Tyson Gay Feels Your Pain

| 0 Comments

Tyson Gay emerged as a three time gold medalist from Osaka. His win at 100 meters, his win at 200 meters, and his relay run were all now part of history. But, this young man has alot to show in his future, and is he a racer or just a guy who can run fast times? More than that, in his post race press conference after the 100 metes, Gay showed a level of emotional understanding that made some members of the media
uncomfortable at best, and cynical at worst. Gay is just a complicated guy who runs very, very fast.

Tyson Gay is a modest man. He is relaxed in front of a crowd and he is honest with the media. After his 100 meter race, Tyson noted that he had spoken to Asafa, and he knew what Asafa was going through, and he felt bad that Asafa had not won. Some of the media in attendance were a bit cynical and questioned Tyson's honesty in those statements. For Tyson, they were true. He had been the bridesmaid before, he had finished out of the medals before. If one believes that the person learns more from their losses than their victories, then Tyson Gay is prepared to win or loose.

Competition at the world class level is a complicated set of circumstances. The athlete must be selfish in taking care of their training, their rest their focus on the event, because all of their financial benefits, sports rankings, and well being comes from their performances.

The hype on the 100 meters was intense. All of the world was watching the final. There was Asafa Powell, the powerful Jamaican sprinter who held the world record. There was Tyson Gay, the fastest man this year, and his 9.84/19.62 double at the U.S. nationals. But there were also six other sprinters who could surprise. Powell knew that, Gay knew that, and so did their coaches. When one gets to an Olympic or
World Championship final, someone can spoil the party. Derrick Atkins did for Powell.

Asafa Powell lead for 70 meters, before Gay caught him, moved ahead at 80 meters and pushed on to the gold. In the 200 meters, Gay came off the turn in control. To watch Tyson Gay unwind his long stride and watch him run through the finish ( coaches take note, this writer HATES it when athletes let up before the finish line), and Gay showed that he had what it takes to double in this type of an environment.

Nine races over how many days? Elite sprinting is an accident waiting to happen. A slight pull of the hamstring, a pain in the knee or a tear in the achilles and the party , or the career is over. What made Carl Lewis and MO Greene so amazing was their longevity. That was unusual as a world class sprinter lasts normally about three years on the top of the world.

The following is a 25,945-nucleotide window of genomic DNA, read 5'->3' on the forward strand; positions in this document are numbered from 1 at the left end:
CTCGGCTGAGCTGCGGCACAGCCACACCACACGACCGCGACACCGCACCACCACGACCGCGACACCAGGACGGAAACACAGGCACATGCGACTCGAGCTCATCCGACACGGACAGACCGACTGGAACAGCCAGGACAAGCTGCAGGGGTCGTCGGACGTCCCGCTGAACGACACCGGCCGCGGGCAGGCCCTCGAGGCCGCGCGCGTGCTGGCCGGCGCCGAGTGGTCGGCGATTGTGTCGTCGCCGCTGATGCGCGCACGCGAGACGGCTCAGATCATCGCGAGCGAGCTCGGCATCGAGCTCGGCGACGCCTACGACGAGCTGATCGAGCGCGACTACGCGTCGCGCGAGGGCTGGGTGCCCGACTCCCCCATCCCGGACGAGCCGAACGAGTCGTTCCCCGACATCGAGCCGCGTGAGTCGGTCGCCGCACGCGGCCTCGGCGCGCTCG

World class sprinting is hard both physically and mentally. The pressure of the crowds, the media, the hype. The workouts, all for nine point seconds. Insanity.

Tyson Gay has shown that he was not only the class of Osaka, but he is the odd's on favorite going into Beijing. Tyson Gay is both racer and a sprinter who can run fast times. Asafa Powell can obviously run fast times, but until he gets a world championship under his belt, the question about how he fares in competition will be an open question. Tyson Gay has answered that question-he knows how to race. Tyson Gay knows how to compete, and compete he did, for three gold medals in Osaka, Japan. Tyson Gay feels your pain, but he also feels his own, and that is what makes him the best at his game.

There is a song by Dinosaur, Jr. one of my fave bands, that says, " I feel the pain of everyone..." Once someone has learnt from failures, from losses, they develop a healthy approach to the activity, so that they are the better person for that experience. Tyson Gay is a complicated guy, someone who can share his feelings and comfort a fellow competitor, someone who can speak about the dichotomy of competiton, the problematic nature of elite sprinting, and while the feelings are complicated, and perhaps even ant-thetical to what someone would think should happen.

Tyson Gay runs fast, feels the nervousness anyone would before the race, the exhileration after, and the pain of everyone in retrospect. He is a racer.

Leave a comment

Wake up to RunBlogRun's news in your inbox. Sign up for our newsletter and we'll keep you informed about the Sport you love.

Subscribe to RunBlogRun's Global News Feed

* indicates required